A report was released by the US Energy Department yesterday, estimating that the Yucca Mountain Nuclear waste project will cost $38.7 billion more than the 2001 estimate.
A simple, effective, cheaper, and more permanent solution is to direct this funding into research and completion of the Space Elevator, which is estimated to cost $40 million dollars to complete according to the 55th International Astronautical Congress in 2004.
…getting rid of the country’s nuclear waste will cost $96.2 billion and require a major expansion of the planned Nevada waste dump beyond limits imposed by Congress, the Energy Department said Tuesday.
Space Elevator? Never heard of it? It may sound like something of science fiction, but in fact, it is a real possibility using currently known technologies. NASA is actively exploring the elevator and is providing monetary prizes (like the X-Prize) for various components of the elevator. Aquick “Google” of nasa.gov sites for “Space Elevator” returns over 25,000 results. New companies have already been founded on the potential market for the carbon nanotubes that will be required for its construction.
If the elevator were to become a reality, disposal of nuclear waste would be simply, “lift it…then push it toward the sun”. No longer would the primary deterrent from nuclear energy (waste) be an issue.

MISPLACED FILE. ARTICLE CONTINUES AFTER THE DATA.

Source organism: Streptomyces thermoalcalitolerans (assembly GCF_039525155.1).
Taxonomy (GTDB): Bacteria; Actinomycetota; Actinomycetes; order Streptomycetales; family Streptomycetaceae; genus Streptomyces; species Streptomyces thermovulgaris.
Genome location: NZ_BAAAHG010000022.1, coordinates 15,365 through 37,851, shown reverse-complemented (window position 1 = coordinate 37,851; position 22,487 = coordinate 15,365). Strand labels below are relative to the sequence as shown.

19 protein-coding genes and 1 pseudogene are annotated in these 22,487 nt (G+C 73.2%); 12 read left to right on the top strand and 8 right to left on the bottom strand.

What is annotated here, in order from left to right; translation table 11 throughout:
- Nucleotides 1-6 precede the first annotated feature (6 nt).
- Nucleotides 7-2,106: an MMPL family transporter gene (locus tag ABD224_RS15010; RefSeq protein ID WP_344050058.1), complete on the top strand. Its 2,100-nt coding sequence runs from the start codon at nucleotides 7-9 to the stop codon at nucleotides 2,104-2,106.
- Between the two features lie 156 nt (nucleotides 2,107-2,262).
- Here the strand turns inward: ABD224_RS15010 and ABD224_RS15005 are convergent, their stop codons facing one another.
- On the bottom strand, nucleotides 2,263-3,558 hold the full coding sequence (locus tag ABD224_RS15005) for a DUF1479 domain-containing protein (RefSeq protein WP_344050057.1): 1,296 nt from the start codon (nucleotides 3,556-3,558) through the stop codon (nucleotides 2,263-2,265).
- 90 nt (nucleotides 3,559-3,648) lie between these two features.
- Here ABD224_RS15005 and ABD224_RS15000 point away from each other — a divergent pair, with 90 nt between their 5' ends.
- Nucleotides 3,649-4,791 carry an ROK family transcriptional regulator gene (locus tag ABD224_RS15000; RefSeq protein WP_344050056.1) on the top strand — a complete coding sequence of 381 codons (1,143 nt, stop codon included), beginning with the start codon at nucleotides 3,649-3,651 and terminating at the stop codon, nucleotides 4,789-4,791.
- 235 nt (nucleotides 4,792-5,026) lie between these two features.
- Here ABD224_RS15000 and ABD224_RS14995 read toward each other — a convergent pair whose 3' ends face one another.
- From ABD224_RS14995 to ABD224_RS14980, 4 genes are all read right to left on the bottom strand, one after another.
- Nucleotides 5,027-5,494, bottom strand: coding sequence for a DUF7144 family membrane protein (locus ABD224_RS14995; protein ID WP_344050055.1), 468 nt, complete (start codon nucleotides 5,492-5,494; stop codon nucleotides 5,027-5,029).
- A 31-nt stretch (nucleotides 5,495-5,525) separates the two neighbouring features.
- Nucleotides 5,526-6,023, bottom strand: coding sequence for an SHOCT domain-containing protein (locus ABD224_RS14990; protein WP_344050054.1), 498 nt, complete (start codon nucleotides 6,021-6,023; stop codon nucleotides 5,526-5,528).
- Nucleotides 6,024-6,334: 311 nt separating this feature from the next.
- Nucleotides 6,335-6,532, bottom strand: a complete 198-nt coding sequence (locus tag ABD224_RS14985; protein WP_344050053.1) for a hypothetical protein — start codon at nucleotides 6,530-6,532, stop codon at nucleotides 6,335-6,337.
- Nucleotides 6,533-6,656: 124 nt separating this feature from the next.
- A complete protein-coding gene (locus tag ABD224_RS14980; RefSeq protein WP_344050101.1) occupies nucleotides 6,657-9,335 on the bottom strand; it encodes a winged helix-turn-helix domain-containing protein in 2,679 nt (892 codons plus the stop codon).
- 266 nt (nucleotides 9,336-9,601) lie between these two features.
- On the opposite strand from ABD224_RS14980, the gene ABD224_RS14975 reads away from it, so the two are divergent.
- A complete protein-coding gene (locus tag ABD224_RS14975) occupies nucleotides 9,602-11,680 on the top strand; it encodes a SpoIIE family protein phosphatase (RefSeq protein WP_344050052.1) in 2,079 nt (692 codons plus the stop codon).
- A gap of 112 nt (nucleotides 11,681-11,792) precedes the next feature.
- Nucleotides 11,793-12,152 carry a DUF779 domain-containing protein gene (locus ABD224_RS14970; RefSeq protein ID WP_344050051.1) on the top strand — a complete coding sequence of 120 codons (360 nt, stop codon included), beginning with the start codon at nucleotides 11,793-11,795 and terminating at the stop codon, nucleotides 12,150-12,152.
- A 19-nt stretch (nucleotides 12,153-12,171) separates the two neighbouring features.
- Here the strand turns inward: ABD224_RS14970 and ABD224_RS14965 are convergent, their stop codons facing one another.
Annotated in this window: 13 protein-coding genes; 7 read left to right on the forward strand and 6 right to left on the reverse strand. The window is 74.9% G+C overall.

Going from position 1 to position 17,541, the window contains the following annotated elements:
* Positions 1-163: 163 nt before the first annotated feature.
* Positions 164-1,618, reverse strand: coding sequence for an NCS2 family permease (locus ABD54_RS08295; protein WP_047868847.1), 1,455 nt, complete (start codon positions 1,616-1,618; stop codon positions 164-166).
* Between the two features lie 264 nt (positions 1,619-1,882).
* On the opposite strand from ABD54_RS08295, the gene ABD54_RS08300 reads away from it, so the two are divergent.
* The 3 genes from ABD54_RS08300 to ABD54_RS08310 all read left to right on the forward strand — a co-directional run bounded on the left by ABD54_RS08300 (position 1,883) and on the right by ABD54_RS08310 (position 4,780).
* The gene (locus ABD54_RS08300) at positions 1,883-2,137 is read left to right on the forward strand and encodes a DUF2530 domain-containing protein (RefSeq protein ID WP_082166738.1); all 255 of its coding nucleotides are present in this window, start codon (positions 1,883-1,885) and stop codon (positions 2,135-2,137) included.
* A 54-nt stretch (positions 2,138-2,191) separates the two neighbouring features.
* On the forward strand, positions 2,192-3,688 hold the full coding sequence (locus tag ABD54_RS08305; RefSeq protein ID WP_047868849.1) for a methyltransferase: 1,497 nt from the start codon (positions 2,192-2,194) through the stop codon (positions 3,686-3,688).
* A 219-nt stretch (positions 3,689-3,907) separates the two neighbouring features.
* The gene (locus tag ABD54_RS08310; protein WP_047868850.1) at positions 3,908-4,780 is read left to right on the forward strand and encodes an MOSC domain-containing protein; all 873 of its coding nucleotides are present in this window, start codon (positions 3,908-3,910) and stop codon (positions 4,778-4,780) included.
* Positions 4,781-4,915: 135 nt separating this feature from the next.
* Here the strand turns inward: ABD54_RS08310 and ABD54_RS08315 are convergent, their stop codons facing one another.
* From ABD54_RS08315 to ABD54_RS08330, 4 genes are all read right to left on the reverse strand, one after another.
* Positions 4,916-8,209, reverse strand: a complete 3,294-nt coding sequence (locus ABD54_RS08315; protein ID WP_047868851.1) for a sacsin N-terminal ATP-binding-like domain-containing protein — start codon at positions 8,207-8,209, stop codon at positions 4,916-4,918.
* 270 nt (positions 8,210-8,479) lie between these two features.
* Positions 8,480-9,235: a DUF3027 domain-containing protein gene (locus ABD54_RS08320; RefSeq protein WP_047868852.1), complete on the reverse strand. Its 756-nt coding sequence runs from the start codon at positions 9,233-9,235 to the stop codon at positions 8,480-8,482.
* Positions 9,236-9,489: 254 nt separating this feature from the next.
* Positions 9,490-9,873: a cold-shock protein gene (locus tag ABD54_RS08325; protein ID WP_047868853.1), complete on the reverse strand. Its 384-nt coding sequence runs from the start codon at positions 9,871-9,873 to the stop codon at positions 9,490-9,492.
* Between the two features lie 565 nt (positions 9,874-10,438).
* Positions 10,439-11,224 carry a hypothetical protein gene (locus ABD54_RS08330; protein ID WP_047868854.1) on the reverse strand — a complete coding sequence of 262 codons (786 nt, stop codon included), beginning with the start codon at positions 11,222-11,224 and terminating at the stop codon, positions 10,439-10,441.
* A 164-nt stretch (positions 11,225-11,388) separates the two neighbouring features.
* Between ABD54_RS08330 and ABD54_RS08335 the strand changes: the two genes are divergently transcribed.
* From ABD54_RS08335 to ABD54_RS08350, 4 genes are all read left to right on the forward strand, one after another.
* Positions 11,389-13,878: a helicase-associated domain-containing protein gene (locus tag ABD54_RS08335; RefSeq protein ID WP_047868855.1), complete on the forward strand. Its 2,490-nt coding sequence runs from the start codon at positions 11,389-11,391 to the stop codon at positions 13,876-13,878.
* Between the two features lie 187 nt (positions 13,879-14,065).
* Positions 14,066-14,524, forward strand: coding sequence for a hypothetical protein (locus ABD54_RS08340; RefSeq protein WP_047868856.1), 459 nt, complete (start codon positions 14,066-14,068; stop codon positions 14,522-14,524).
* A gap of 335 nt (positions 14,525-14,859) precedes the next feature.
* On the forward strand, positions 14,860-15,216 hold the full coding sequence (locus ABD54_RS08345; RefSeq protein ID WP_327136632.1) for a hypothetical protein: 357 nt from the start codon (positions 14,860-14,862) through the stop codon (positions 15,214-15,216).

Theoretically, the waste could be transported on heavy-lift rockets, but the cost per kilo and the safety concerns quickly eliminate that possibility. Even the most optimistic rocket proposals only claim to bring prices down to about $400 per kilo. The first space elevator is estimate to be as low as $220 per kilogram and would constantly decrease as time went on due to simple economy of scale.
Do you remember the controversy surrounding the launch of the nuclear powered Cassini spacecraft in 1997? It is doubtful the public would ever let nuclear waste sitting on top of a controlled explosion become a frequent occurrence.
The combination of nuclear (along with wind, wave and solar) power, advanced battery technology, and the space elevator can essentially (almost) eliminate the earth’s need for oil.
BTW – When I get around to running for President, this will be part of my platform.
- Space Elevator
- Report: Nuclear waste disposal will cost US $96B
- Space Elevator Economics
- Nova Science Now – Space Elevators
- US Government Results for “Space Elevator” (44,800)
Image: timparkinson [via Flickr]